Trying to solve a problem set with:

Let $W_t$ be a Brownian Motion and $X_t = e^{izW_t}$ where $z$ is real, $i = \sqrt{-1}$.

I need to find $\mathbb{E}\left(X_t\right)$... I am a bit stuck.

I have got the SDE $X_t$ satisfies as: $$ dX_t = \left(iz\:dW_t + 0.5 \cdot (iz)^2 \:dt\right) X_t $$ From here I'm trying to get the expectation....

I set:

$m(t) = \mathbb{E}\left(X_t\right)$ and work through to end up with $dM(t) = \mathbb{E}\left(dX(t)\right)$

Then $iz\:dW_t$ in $dX_t$ expectation is 0 as $dW_t$ is $N(0,1)$ distributed....

I end up with the ODE : $$\frac{dm}{dt} = \frac{1}{2} \cdot m \cdot (iz)^2$$

Am I missing something? I am self teaching and new to this!

  • $\begingroup$ Any chance you could use LaTex commands for your formulas pls? $\endgroup$ Jan 16 at 16:43
  • $\begingroup$ Another user kindly did so for me! Thank you for the reminder and thank you for editing $\endgroup$ Jan 16 at 16:58
  • $\begingroup$ As per the answer below: if you can use the properties of the Characteristic function without proving these properties, you can just state that $$\varphi(z)\equiv\mathrm{E}\left(e^{izW_t}\right)$$ is how the Characteristic function of a normally distributed random variable is defined: then, referencing the wiki link, you can jump directly to the result. If you need to evaluate the expectation explicitly, have a look at this post. $\endgroup$ Jan 17 at 14:57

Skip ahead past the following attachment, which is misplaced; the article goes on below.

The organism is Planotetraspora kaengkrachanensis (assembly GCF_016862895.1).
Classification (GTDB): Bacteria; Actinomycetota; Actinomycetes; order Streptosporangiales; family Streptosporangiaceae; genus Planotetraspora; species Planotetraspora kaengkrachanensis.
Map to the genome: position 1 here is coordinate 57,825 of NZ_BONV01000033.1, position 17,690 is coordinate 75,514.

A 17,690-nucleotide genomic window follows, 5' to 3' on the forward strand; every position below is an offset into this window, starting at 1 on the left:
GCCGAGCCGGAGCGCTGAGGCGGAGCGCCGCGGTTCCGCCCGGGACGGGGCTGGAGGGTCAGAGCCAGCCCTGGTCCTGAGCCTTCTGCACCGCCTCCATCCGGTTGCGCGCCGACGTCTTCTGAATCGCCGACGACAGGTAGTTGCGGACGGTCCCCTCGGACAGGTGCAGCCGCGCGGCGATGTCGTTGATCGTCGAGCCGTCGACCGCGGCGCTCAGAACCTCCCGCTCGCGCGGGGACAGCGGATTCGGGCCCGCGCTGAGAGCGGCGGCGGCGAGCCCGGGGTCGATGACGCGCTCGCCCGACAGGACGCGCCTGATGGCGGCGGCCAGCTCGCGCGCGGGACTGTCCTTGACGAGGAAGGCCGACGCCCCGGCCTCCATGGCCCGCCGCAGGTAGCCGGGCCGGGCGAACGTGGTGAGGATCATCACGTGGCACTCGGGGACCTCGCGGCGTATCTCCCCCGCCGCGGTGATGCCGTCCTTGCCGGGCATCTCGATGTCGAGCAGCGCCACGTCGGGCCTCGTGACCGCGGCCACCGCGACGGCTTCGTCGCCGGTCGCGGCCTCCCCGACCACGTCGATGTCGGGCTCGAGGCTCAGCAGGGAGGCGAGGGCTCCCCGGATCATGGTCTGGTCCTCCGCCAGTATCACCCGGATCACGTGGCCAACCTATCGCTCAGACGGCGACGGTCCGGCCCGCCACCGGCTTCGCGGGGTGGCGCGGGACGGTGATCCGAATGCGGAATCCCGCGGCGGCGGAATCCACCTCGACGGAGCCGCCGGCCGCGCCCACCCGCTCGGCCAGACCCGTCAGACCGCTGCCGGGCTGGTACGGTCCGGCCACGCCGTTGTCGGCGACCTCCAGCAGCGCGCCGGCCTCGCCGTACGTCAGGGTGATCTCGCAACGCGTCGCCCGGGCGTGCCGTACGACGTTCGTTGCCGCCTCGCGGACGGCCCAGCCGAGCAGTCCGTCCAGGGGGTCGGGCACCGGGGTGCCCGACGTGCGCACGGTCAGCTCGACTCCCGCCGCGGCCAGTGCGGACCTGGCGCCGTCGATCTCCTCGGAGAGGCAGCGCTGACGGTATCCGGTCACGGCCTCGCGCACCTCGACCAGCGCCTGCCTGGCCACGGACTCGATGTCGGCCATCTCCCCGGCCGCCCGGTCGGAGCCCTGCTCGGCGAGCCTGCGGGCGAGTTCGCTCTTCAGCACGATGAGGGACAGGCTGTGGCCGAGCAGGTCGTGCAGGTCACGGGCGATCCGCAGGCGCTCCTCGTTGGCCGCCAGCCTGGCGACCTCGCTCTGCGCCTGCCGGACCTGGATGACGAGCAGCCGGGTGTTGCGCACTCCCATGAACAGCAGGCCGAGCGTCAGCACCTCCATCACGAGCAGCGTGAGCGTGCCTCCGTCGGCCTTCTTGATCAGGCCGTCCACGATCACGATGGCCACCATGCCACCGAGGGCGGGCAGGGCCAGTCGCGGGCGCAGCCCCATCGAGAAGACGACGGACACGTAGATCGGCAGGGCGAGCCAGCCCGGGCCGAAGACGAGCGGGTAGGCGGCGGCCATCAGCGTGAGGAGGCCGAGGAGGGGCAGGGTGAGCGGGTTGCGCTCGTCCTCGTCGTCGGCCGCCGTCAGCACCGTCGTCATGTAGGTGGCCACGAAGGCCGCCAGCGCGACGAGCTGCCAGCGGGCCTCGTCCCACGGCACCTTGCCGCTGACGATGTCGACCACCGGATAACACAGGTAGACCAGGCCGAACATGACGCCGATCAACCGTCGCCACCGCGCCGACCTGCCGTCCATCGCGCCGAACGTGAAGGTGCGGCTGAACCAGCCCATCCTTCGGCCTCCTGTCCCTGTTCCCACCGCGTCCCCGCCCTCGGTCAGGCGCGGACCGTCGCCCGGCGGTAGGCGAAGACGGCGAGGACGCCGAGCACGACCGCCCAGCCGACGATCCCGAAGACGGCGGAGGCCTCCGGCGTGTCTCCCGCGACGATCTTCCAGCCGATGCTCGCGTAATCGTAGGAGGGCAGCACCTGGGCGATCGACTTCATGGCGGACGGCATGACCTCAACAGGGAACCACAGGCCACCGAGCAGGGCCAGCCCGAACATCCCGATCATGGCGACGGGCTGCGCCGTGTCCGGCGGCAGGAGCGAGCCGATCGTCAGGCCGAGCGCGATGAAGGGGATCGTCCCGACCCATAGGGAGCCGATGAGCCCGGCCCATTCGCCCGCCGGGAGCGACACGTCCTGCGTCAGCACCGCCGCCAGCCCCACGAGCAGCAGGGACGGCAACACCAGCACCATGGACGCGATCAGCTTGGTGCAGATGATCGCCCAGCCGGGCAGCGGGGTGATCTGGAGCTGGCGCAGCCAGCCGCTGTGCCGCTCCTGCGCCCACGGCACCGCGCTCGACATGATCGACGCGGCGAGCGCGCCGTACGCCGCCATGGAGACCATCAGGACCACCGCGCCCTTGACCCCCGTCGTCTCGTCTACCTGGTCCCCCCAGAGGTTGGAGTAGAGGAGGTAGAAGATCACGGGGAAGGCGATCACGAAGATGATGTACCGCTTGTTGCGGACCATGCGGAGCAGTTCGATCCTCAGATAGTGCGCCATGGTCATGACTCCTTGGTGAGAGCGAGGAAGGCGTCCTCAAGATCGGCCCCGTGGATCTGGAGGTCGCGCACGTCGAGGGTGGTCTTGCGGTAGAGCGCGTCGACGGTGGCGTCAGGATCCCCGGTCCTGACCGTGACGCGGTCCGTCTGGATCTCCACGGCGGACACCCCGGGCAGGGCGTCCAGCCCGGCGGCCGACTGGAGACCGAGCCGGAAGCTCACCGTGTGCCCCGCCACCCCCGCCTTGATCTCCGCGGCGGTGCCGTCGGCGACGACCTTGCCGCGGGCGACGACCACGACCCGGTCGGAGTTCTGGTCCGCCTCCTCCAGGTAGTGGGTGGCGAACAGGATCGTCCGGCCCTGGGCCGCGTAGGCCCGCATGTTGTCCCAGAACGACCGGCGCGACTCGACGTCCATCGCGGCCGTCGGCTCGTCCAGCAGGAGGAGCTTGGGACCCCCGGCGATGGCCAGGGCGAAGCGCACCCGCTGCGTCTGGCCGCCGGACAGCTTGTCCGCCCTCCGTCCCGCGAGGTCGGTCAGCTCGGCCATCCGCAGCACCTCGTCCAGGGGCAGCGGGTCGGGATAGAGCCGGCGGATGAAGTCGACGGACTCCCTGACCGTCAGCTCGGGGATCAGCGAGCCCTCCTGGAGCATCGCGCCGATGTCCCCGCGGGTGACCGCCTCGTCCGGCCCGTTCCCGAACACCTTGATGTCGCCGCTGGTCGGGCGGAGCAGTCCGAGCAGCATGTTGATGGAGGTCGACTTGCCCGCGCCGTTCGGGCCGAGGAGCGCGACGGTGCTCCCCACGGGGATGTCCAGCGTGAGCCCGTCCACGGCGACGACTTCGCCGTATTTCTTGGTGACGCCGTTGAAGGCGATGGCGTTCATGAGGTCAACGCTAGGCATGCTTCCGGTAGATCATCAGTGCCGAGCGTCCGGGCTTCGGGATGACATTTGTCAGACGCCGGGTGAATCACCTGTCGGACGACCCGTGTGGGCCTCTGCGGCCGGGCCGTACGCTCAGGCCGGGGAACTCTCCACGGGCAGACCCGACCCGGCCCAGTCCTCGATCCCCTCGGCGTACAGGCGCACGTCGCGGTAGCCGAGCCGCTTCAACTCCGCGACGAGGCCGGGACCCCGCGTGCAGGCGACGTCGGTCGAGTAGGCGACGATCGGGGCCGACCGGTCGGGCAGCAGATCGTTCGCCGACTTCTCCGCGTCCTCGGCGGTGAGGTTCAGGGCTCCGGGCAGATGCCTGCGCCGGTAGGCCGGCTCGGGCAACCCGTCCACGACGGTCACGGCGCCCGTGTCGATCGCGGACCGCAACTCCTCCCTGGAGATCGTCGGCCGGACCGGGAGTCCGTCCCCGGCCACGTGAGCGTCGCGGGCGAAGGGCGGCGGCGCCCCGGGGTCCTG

• $\begingroup$ Thank you, as mentioned below, all answers have helped my understanding! $\endgroup$ Jan 17 at 19:16

2 Answers 2


As you have already noted, $W_t$ is normally distributed with

$$ W_t\sim \mathrm{N}(0,t) $$


$$ \varphi(z)\equiv\mathrm{E}\left(e^{izW_t}\right)=e^{-\frac{1}{2}z^2t} $$

is the characteristic function of the Normal distribution.

  • $\begingroup$ Thank you!! I should have spotted this, combined with the below answer it helps with the framework a lot $\endgroup$ Jan 17 at 19:15

Alternatively, you can solve the ODE and recover the result:

With regards to the SDE for $X_t$, I got the same ODE as described above. We can derive the solution, $m(t)$, to the ODE as follows:

\begin{align} \frac{dm(t)}{dt} &= \frac{1}{2} (iz)^2\cdot m(t)\\ &\Updownarrow\\ \frac{2\cdot\frac{dm(t)}{dt}}{m(t)} &= -z^2\\ &\Updownarrow\\ \int \frac{2\cdot\frac{dm(t)}{dt}}{m(t)} \: dt&= \int-z^2\: dt \\ &\Updownarrow\\ 2\ln\left(m(t)\right) &= -z^2t+C_1\\ &\Updownarrow\\ m(t)&=e^{\frac{-z^2t}{2}}e^{\frac{C_1}{2}}, \end{align} where in the third and fourth equation, we have integrated with respect to $t$ on both sides and then collected the constants on one side, called $C_1$. The initial value of the ODE is just the initial value of the SDE, $m(0) := \mathbb{E}\left[X_0\right]=X_0 = e^{\frac{C_1}{2}}$. In conclusion, you will end up with the solution:

$$m(t) := \mathbb{E}\left[X_t\right] = X_0e^{-\frac{1}{2}z^2t}$$

In this regard, I believe that you're missing the initial value, $X_0$, in the first part of your statement for $X_t$.

The solution can be verified by observing that the SDE of $X_t$ is the well-known Geometric Brownian Motion (GBM) with solution: \begin{align} X_t &= X_0 e^{\left(\mu - \frac{\sigma^2}{2}\right)t + \sigma W_t}\\ &= X_0 e^{\left(\frac{1}{2}(iz)^2-\frac{(iz)^2}{2}\right)t + iz W_t}\\ &= X_0 e^{iz W_t} \end{align}

where in your scenario, $\mu = \frac{1}{2}(iz)^2$ and $\sigma = iz$. Here, we know that the expected value of a GBM is given by:

\begin{align} \mathbb{E}\left[X_t\right] &= X_0e^{\mu t}\\ &=X_0e^{-\frac{1}{2}z^2 t}, \end{align}

giving us the same result as the solution of the ODE.

  • $\begingroup$ Thank you so much, the step by step (especially the GBM) is really helpful $\endgroup$ Jan 17 at 19:15

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